But on the flip side, Dylan got a really nice review from The Bulletin. Here's a quote:
"Calling to mind Hinton's classic That was Then, This is Now, this story of a guy in danger of losing his hero brother to drugs is updated in just about every way: Dylan is a well-off, hip guy from Brooklyn who knows his way around Greenwich Village, has a thing for vintage LPs, and plays a mean classical guitar ... Readers may well be inspired by Dylan to take some risks and discover their own latent powers."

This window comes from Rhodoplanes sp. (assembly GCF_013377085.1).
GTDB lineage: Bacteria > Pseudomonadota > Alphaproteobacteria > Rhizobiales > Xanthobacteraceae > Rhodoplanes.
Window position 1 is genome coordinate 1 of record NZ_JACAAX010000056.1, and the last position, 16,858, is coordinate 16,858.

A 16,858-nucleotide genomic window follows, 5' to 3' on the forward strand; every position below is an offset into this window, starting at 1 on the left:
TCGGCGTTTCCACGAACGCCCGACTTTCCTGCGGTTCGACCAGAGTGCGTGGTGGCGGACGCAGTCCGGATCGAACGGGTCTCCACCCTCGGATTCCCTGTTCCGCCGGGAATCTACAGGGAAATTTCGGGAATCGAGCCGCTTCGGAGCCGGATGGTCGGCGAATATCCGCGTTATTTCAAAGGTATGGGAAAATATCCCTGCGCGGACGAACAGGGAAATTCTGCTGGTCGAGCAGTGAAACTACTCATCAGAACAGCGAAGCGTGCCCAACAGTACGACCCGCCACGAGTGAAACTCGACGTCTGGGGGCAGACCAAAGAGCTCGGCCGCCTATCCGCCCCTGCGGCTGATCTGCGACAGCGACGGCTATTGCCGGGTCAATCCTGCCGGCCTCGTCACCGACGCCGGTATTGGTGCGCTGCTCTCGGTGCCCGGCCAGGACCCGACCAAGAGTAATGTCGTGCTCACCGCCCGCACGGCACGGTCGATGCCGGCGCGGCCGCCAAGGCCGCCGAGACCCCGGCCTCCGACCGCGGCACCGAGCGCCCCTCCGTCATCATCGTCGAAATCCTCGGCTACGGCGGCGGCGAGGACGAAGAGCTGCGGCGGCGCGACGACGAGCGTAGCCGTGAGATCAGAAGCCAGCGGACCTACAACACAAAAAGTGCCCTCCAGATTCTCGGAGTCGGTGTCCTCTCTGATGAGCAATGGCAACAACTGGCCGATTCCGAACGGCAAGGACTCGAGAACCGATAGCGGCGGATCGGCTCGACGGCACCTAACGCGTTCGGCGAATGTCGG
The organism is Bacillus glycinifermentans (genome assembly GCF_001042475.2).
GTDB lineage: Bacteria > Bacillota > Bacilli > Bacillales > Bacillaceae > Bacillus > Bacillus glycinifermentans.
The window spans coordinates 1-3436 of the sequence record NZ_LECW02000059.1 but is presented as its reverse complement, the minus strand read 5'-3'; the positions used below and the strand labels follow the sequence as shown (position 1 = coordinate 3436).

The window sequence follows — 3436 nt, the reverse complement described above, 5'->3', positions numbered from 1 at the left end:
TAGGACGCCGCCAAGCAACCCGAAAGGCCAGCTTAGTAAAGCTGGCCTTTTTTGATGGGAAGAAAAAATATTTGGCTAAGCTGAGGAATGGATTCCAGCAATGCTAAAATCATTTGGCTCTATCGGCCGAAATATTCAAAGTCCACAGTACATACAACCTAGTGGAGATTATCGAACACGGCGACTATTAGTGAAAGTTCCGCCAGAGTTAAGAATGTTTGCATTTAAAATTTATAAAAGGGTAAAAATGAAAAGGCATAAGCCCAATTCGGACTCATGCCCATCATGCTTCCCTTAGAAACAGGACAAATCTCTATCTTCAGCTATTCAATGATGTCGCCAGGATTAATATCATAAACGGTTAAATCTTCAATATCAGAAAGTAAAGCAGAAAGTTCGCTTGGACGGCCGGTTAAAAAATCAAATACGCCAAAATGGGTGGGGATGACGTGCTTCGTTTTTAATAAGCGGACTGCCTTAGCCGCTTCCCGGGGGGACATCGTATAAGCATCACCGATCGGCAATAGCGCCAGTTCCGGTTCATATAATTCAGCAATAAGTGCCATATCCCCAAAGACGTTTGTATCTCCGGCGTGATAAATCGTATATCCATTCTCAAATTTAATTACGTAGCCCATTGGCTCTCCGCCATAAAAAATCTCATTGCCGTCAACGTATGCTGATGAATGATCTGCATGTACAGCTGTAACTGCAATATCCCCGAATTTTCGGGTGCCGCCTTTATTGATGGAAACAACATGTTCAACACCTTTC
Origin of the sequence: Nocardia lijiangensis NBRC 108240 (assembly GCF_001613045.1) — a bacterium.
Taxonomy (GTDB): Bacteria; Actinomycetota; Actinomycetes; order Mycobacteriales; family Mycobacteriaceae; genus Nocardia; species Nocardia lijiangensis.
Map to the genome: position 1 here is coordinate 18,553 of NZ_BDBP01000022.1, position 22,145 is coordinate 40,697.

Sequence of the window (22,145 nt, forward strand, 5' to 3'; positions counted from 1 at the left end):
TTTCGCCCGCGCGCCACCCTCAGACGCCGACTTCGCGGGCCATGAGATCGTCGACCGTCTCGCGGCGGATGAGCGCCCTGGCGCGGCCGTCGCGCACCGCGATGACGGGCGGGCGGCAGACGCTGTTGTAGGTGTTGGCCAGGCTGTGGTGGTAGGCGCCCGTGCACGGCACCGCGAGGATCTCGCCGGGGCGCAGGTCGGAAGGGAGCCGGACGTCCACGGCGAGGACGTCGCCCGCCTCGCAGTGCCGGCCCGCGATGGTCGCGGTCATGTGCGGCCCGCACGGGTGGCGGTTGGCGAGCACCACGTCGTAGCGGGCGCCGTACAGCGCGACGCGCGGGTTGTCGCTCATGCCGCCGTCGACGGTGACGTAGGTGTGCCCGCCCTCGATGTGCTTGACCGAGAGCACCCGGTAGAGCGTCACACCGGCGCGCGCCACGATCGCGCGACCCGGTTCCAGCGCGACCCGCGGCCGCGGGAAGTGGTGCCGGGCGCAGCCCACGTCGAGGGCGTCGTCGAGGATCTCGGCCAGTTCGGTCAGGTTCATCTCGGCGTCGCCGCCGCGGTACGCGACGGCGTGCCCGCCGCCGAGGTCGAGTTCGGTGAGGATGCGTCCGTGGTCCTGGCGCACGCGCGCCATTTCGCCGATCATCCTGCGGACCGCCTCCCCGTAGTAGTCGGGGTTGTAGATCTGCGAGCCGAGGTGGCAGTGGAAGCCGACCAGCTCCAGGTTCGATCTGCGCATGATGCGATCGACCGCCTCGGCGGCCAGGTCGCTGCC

Wednesday, July 02, 2008
Monday, June 02, 2008
June is a time for change.
Wednesday, May 14, 2008
Wednesday, April 23, 2008
My Two Sons
Last week I attended TLA in Dallas and had a really great time with my lovely editor, my terrific friends, some wonderful librarians, and many talented authors. After that I went to visit my son Dan (handsome but slightly ticked off looking dude on the right), who's a music major at UNT. It was a beautiful day, so we walked around town, went to a very cool used bookstore where Dan promptly handed me two of his favorite classics - Siddhartha, by Hermann Hesse, and A Portrait of the Artist, by James Joyce, and told me, "You MUST read these!" So, okay, I will. For dinner we ordered some really good take out Indian food and shared a bottle of organic red wine. What a great day.